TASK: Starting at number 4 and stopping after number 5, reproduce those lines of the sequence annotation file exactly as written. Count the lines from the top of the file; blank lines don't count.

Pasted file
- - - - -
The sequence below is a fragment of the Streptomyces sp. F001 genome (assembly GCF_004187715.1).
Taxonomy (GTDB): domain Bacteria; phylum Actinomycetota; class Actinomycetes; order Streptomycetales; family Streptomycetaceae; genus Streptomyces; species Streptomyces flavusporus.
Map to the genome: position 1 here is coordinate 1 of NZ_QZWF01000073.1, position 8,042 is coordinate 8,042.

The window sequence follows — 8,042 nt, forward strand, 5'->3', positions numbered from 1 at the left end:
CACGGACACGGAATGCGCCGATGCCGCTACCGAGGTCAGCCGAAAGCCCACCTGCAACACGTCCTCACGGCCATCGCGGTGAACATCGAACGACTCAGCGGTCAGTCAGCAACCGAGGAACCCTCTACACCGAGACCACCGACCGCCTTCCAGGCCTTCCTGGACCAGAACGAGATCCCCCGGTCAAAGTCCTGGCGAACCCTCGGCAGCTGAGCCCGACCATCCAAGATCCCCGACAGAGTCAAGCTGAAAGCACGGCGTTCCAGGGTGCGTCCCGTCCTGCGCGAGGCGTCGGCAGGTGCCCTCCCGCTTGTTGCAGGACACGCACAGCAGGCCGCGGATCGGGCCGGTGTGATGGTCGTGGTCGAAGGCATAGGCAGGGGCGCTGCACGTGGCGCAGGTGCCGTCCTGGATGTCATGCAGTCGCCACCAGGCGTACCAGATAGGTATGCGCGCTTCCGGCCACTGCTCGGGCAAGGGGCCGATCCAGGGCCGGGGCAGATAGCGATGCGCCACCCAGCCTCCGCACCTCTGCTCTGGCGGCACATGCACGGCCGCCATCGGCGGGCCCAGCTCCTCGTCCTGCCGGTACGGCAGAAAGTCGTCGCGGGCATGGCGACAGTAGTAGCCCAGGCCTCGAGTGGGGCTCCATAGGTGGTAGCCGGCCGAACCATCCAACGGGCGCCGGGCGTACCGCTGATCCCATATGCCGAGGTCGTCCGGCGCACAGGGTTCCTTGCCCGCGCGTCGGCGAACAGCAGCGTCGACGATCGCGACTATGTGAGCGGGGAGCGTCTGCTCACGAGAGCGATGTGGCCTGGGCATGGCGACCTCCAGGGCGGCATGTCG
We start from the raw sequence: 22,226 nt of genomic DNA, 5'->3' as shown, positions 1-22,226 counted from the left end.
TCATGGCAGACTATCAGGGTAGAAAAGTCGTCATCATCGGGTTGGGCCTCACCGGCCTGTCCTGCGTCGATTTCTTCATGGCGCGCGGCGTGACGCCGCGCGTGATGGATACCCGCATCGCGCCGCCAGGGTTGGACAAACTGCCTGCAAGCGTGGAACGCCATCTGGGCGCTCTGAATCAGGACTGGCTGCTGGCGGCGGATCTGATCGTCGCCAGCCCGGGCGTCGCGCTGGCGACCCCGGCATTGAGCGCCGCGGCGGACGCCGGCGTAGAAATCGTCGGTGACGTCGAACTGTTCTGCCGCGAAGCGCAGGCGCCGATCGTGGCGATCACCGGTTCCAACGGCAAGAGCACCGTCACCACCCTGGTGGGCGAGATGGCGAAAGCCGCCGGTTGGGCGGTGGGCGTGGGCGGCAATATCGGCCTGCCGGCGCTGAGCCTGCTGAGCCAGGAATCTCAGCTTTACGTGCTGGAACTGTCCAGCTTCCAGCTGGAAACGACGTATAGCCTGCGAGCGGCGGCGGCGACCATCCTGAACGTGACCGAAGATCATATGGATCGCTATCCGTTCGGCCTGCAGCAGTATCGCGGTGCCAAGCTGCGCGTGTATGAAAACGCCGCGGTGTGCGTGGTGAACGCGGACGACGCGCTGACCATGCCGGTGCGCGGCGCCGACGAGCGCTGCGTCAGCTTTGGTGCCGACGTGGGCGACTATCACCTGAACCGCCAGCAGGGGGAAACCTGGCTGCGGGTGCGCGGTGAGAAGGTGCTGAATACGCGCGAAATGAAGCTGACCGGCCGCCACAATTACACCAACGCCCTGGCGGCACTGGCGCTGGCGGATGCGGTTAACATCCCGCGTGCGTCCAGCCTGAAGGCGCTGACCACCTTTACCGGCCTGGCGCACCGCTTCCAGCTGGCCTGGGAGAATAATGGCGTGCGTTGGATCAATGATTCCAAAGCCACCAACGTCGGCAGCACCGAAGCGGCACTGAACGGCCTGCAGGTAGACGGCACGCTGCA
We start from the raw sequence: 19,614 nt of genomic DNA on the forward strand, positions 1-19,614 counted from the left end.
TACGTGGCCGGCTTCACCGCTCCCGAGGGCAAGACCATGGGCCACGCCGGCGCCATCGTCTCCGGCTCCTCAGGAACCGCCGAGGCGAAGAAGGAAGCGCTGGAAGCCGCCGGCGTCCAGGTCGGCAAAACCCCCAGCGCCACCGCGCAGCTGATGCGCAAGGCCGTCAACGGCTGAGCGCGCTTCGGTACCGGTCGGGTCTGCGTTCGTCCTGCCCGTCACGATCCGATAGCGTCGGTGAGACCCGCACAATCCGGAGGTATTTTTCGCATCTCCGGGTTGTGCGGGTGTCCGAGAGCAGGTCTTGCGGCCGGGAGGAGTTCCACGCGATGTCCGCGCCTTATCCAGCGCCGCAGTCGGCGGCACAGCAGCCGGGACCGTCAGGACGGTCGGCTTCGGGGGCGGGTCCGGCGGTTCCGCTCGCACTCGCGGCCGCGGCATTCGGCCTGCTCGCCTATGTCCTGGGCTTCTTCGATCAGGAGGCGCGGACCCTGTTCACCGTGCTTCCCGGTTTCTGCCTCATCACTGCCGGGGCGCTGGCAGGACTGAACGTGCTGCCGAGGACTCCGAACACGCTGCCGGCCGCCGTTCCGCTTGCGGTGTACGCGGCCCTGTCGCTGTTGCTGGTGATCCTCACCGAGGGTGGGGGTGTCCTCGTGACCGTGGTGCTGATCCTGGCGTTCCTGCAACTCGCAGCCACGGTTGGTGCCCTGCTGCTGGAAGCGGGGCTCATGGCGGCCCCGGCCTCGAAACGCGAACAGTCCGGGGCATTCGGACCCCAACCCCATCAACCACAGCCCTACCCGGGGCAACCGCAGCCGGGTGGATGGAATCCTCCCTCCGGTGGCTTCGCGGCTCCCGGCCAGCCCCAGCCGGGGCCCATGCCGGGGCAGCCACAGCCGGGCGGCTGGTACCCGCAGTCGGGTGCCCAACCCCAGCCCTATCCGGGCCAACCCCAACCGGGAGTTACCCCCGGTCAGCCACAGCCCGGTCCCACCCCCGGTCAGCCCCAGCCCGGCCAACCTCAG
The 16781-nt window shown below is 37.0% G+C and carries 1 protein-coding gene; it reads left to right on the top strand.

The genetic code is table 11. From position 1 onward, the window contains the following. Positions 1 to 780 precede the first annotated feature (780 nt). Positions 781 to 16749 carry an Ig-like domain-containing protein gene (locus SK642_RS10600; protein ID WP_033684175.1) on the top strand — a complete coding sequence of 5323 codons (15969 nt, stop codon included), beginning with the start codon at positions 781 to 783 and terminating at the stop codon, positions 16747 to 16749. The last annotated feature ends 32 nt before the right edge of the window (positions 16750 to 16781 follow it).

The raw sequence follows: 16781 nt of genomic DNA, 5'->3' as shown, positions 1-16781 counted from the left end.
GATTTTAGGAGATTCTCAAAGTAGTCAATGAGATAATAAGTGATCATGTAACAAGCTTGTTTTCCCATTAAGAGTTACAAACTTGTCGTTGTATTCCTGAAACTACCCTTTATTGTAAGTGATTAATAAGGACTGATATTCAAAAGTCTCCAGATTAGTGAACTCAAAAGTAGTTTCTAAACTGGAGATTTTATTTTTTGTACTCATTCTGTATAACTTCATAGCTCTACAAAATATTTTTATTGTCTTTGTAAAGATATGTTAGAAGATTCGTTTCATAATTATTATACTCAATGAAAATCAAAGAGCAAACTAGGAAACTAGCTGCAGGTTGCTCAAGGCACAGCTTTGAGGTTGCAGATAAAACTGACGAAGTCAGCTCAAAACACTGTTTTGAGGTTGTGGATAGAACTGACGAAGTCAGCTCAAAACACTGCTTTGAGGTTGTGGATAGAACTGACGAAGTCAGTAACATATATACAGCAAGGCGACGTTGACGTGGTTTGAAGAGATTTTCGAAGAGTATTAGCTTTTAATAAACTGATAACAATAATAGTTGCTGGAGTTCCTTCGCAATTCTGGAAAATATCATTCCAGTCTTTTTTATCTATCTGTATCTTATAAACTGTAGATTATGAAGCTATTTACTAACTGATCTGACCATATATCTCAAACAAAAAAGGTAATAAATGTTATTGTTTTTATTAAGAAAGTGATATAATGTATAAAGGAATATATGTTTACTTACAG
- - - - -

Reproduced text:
The window sequence follows — 8,042 nt, forward strand, 5'->3', positions numbered from 1 at the left end:
CACGGACACGGAATGCGCCGATGCCGCTACCGAGGTCAGCCGAAAGCCCACCTGCAACACGTCCTCACGGCCATCGCGGTGAACATCGAACGACTCAGCGGTCAGTCAGCAACCGAGGAACCCTCTACACCGAGACCACCGACCGCCTTCCAGGCCTTCCTGGACCAGAACGAGATCCCCCGGTCAAAGTCCTGGCGAACCCTCGGCAGCTGAGCCCGACCATCCAAGATCCCCGACAGAGTCAAGCTGAAAGCACGGCGTTCCAGGGTGCGTCCCGTCCTGCGCGAGGCGTCGGCAGGTGCCCTCCCGCTTGTTGCAGGACACGCACAGCAGGCCGCGGATCGGGCCGGTGTGATGGTCGTGGTCGAAGGCATAGGCAGGGGCGCTGCACGTGGCGCAGGTGCCGTCCTGGATGTCATGCAGTCGCCACCAGGCGTACCAGATAGGTATGCGCGCTTCCGGCCACTGCTCGGGCAAGGGGCCGATCCAGGGCCGGGGCAGATAGCGATGCGCCACCCAGCCTCCGCACCTCTGCTCTGGCGGCACATGCACGGCCGCCATCGGCGGGCCCAGCTCCTCGTCCTGCCGGTACGGCAGAAAGTCGTCGCGGGCATGGCGACAGTAGTAGCCCAGGCCTCGAGTGGGGCTCCATAGGTGGTAGCCGGCCGAACCATCCAACGGGCGCCGGGCGTACCGCTGATCCCATATGCCGAGGTCGTCCGGCGCACAGGGTTCCTTGCCCGCGCGTCGGCGAACAGCAGCGTCGACGATCGCGACTATGTGAGCGGGGAGCGTCTGCTCACGAGAGCGATGTGGCCTGGGCATGGCGACCTCCAGGGCGGCATGTCG